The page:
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Rad Oncology Homepage

Fivefold difference found in Medicaid reimbursements for radiotherapy May limit access to healthcare, especially in rural areas

Trends in radiation oncology workforce potentially threaten rural patients, says study More radiation oncologists leaving, fewer coming in to rural areas

Varian showcases first preclinical findings of Flash therapy trial Reductions in radiation lung fibrosis and dermatitis

Female oncologists submit fewer charges, paid less than male Study bases findings on Medicare records

Four considerations before embarking on a carbon therapy center The next frontier in improving cancer care

New approach identifies lung cancer patients most likely to respond to chemotherapy Combines radiomics and CT image assessment

Q&A with Scott Warwick, executive director of the National Association for Proton Therapy Find out what to expect at the year's biggest proton therapy industry event

Aussies and Americans develop 3D models for assessing impacts of radiotherapy Test different levels and types of radiation

Law in Ontario prevents cremation of brachytherapy patients Experts call for eliminating the law, as it deters patients from lifesaving treatment

IBA tech plays first-time role in flash therapy demonstration Supports eventual integration of flash as clinical treatment

Study: Imaging follow-up not indicated for common-type cancer

by John W. Mitchell , Senior Correspondent
A just released study from the Dana-Farber Cancer Institute aims to shed light on a long-running debate concerning the diagnostic value of follow-up imaging versus cost, and radiation exposure, for certain patients in Lymphoma remission.

With hospitals and physicians increasingly required to control costs under the Affordable Care Act, the study compared imaging and non-imaging follow-up exam methods patient cohort groups over a two-year period. There was minimal survival rate benefit found in the imaging follow-up, with associated costs for PET/CT or CT studies averaging about $165,000.

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“I tend to agree with the results,” Dr. Peter Emanuel, Director of the Winthrop Rockefeller Cancer Institute at the University of Arkansas for Medical Sciences told DOTmed News. Dr. Emanuel, who did not participate in the study, based his comments on the study results published on the Journal of Clinical Oncology website. “But I don’t know that it is going to change physician practices overnight.”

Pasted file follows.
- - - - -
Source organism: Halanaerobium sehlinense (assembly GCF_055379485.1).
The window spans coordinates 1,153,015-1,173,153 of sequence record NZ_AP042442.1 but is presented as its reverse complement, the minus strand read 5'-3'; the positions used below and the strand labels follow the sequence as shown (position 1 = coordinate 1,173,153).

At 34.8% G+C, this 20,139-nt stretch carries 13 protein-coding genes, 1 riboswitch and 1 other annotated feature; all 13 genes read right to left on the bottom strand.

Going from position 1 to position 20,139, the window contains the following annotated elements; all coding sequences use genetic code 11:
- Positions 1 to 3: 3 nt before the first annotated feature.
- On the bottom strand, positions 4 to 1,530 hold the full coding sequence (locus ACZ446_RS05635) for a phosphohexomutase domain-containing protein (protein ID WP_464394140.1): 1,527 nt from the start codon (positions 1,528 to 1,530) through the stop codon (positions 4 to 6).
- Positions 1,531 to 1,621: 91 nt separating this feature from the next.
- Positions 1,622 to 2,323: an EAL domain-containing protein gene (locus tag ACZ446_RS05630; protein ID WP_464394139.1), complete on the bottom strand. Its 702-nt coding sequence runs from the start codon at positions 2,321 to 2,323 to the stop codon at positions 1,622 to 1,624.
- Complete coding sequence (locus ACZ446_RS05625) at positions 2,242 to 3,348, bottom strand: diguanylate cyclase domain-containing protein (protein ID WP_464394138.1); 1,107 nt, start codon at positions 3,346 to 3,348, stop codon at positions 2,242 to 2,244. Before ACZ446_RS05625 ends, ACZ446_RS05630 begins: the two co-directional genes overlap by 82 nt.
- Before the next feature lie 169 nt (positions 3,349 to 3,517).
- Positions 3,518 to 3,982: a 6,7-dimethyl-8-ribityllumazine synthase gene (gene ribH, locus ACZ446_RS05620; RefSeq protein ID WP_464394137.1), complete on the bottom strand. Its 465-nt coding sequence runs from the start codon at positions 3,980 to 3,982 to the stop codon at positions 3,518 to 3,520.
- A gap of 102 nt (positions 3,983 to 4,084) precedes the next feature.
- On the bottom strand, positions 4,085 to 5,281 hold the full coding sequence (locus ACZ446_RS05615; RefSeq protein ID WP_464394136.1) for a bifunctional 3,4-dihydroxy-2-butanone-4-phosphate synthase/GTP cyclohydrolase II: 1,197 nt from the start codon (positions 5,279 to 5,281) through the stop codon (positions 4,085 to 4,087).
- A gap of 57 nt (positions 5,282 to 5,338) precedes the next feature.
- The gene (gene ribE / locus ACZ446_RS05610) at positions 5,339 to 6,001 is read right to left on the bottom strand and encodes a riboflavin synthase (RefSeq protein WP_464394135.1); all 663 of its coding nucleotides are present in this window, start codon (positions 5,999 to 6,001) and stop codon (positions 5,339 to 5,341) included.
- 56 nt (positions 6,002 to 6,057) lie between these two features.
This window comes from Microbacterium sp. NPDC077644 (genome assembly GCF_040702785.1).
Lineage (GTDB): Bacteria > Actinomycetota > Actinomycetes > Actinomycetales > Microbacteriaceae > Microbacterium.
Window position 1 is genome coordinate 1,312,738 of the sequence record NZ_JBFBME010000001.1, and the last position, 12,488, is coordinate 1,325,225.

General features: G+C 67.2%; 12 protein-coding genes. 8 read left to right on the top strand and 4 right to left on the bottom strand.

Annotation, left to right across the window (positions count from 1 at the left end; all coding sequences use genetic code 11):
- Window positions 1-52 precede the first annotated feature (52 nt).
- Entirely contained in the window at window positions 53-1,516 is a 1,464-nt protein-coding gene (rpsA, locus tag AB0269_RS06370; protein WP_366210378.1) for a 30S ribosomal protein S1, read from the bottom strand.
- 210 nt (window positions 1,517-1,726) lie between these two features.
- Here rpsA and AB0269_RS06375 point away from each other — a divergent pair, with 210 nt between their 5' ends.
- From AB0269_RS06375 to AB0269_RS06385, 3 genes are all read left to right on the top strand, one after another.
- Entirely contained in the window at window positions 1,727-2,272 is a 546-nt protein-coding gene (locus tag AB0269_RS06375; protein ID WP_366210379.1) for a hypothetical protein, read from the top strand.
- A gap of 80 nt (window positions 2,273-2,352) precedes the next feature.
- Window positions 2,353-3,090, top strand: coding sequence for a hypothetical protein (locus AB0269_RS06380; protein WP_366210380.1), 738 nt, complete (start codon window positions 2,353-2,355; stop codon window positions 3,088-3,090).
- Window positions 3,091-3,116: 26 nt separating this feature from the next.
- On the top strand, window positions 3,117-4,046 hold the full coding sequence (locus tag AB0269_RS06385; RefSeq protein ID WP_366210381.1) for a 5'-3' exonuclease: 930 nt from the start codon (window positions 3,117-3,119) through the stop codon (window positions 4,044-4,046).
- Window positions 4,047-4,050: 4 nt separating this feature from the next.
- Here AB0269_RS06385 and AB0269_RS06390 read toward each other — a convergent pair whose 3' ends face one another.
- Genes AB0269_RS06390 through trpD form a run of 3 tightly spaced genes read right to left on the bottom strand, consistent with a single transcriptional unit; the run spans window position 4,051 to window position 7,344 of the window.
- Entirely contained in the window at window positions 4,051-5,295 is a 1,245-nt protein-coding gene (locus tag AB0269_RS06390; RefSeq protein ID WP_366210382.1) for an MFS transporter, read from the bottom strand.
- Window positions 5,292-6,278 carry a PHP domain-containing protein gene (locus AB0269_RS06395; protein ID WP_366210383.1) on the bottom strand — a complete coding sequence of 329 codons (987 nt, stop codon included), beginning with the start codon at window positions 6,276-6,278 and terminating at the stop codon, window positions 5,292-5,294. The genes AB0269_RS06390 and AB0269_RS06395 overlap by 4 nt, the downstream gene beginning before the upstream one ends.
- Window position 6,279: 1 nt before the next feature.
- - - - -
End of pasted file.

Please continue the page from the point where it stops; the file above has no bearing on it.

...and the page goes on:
Dr. Emanuel explained that, as the study notes, patients experience anxiety while awaiting imaging results. However, he added there is also a segment of the patient populations who find imaging studies reassuring and expect such tests to be performed.

“This is the first study I have seen that really looks at the cost effectiveness of follow-up imaging studies for this type of cancer. It makes the point that those patients who are destined for relapse can also be identified through symptoms and other indicators observed in regular follow-up check ups,” said Dr. Emanuel.

According to Dr. Emanuel, the Large B-Cell Lymphoma in the study is a common form of Lymphoma, which has about 20 variations. It is a moderately fast growing tumor with about a 50 percent survival rate. Dr. Emanuel cautioned that while certainly cost effectiveness is a consideration in any treatment, cancer patients are especially sensitive to such issues.

“Individuals don’t want to be reminded about the costs when they are fighting for their lives,” he said.

Dr. Abel noted in his article about the study that a lower cost modality known as peripheral-blood assessment, which is used to make measurements in other areas of medicine, might offer promise for oncology patient surveillance.

Rad Oncology Homepage


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